Ceramics: Art and Perception No. 108

Ceramics Art + Perception sets the international standard for high quality journals dedicated to ceramic art. With a total of 120 pages, each issue contains approximately 25 substantive reviews, essays and features, covering a broad range of issues related to the field. The magazine is printed in full-colour with high-res images supporting each text. Ceramics Art + Perception continues to deliver you the best critical writing from around the world since 1991.

Mansfield Ceramics Pty Ltd
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2 Números

en este número

3 min.

NM So–we’re on the move. Again. BM I’ve only just got used to this space. NM I’m unsure the landlords got used to us. BM You did pay the rent, didn’t you? NM Of course. But now they wants us to pay in cash. No more bartering pots. BM I’m sorry to leave here. NM Me too. It’s been better for us than the converted hairdresser salon we had before. Nothing on the street, up some rickety stairs, half in the dark because the lights only turned on automatically when you get to the first landing. The tiptoe past a packed meditation room so as not to disturb anyone’s mindfulness, past the rows of shoes, and then into our space hidden behind a black curtain. BM Little wonder people were always glad when they eventually found us. NM It…

7 min.
action and matter, and houses bearing witness to time: houses laden with time, inchin lee solo exhibition, hans gallery

Inchin Lee has made houses. Images redolent of windows, roofs, eaves, and walls are all references to the concept of a ‘house’. That being said, his houses have nothing to do with any representation of concrete places or objects found in our specific memories. His houses are forms that are unrelated to any intention to refer to concrete objects or invoke memories. That is, they are approximate to that of abstract art. They are neither complete forms nor are they close to any reference to a house. His houses are images and forms between matter and representation. They are vague objects between figuration and abstraction. They are things in a middle-zone between painting and sculpture, blurring the boundaries between craft and art. The Time of Clay and the Body Lee stacks coils…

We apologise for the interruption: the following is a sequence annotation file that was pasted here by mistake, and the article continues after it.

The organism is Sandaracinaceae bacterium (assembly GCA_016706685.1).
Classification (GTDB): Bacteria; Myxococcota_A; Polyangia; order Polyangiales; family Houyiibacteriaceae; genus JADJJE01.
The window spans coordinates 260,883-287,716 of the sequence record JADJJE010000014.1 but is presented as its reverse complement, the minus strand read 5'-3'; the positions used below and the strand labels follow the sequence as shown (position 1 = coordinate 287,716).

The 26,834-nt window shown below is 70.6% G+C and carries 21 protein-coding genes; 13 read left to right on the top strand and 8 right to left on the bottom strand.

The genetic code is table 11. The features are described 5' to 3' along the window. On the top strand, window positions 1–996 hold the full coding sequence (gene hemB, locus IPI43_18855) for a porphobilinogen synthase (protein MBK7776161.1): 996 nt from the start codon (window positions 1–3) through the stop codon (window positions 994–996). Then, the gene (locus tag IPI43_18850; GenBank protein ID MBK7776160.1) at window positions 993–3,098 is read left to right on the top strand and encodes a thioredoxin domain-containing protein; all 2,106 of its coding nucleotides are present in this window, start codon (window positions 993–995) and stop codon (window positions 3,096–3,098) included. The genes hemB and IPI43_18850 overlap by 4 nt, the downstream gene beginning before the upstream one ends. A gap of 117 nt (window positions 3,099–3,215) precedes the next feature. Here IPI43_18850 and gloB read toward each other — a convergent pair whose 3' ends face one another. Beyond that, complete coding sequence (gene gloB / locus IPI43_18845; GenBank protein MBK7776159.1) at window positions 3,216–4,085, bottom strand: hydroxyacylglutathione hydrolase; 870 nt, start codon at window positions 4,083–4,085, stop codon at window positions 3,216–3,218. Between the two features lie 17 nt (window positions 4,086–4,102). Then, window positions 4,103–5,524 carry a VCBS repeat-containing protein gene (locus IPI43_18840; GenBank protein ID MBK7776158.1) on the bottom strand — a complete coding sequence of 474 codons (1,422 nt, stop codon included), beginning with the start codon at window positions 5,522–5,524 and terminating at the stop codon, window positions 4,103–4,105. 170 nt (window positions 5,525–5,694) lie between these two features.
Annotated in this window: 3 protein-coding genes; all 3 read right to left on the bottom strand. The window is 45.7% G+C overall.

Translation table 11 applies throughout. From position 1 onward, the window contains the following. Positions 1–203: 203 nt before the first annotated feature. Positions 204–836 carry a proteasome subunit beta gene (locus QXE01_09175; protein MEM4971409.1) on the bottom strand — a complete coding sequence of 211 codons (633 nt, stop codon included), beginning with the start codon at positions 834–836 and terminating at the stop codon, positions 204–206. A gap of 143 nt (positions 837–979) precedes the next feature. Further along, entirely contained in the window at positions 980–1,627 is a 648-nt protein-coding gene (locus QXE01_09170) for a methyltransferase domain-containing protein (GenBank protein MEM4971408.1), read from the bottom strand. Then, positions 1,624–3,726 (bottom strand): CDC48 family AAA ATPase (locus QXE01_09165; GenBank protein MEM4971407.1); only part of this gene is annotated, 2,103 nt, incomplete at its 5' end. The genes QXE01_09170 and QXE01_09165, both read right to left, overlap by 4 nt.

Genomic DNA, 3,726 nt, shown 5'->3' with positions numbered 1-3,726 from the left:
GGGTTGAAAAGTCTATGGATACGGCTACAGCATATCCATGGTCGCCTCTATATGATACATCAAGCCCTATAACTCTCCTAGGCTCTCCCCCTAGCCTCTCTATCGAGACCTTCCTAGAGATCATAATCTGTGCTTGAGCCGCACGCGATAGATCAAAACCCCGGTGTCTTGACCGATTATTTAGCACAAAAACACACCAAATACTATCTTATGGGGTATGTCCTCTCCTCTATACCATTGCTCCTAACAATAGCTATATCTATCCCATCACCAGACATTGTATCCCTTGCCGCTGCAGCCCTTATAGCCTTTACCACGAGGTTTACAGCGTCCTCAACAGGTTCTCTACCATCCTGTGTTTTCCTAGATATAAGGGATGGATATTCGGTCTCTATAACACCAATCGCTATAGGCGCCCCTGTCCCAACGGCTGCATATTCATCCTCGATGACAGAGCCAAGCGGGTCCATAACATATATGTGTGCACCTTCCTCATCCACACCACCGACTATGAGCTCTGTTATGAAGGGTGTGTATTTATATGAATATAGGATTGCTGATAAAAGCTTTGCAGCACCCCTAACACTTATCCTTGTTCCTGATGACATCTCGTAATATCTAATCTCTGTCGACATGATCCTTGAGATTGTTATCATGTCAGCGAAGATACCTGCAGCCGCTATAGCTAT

8 min.
felicity aylieff someone of her time

Situated close to the river Thames the Royal College of Art (RCA) has a second campus, and it is here, in the Woo Building, that you will find the Ceramics & Glass Department. First impressions are of a light and spacious futuristic building with the most up-to-date facilities available to the students. It feels not unlike a state-of-the art-factory making sports cars. Driving the course is its philosophy: a belief in the transformative power of material thinking, research, and enriching our world through imaginative and meaningful ways. It embraces the diversity of contemporary practice in this hyper-material age, and importantly, the idea that thinking and making are inseparable and inform one another. Critical thinking, self-reflection, independent thinking and professional development are encouraged through staff- and student-led discussions, seminars, presentations and debate. All…

6 min.
a gallery year at the clay art centre, ny

Prior to 2016, Clay Art Center’s exhibition program hosted shows with both functional and sculptural ceramics featuring emerging, mid-career, and established artists. While every show held its own conceptual merit, the long-time audience for the gallery did not necessarily follow a narrative between exhibitions, and there was little connection between our exhibitions and educational programming. Being a non-profit institution, we questioned what the educational component of the gallery was and how we could sustain interest with our long-standing patrons. In came the idea of having an ‘umbrella’ theme – a point of focus where we would have enough room to maneuver between sculpture and function as well as solo and group shows but have a guiding thread that connected everything together. To start off our first year-long focus in 2016, we…

8 min.
helen evans the future of uk ceramics

The traditional ceramics studio has seen some fundamental innovations in the past five years. Globalisation and the influence of social media, together with a new interest in ceramics, have broken down the barriers of where a studio can be established. But all this comes with a background of high prices for property in the UK and the closure of many traditional centres for making ceramics. As technology expands the world’s ability to communicate, what happens to hand-crafted items, such as ceramics, that used to be sold at galleries and fairs? Helen Evans is one person who has bucked the trend. Trained in the UK at Bath and then Central Saint Martins Colleges, while still running a studio in Tobago, it begs the question: how did she do it? Describing her working life she…

20 min.
juz kitson on bones, buddhism and bull (testes)

I hesitantly knock on the flimsy ply door of the Australian National University’s Ceramics Workshop residency space and venture in. Usually a blank and uninspired space of mismatched worktables and drying racks set to the audio accompaniment of humming electrical mains, it is transformed by each resident artist into a world of their creation. This time the room evokes Kubla Khan’s pleasure dome; the racks are filled with pearlescent erotic forms that seem to pulsate behind pieces of languidly draped fur that obscure them from view. The floor is covered with work, a matrix barrier that separates subject from self. Sitting cross-legged, all fiery curls and delicate hand movements, Juz deftly places each hand-rolled petal-like form onto its friend, pressing them together at the base, leaving the fronds to wave free.…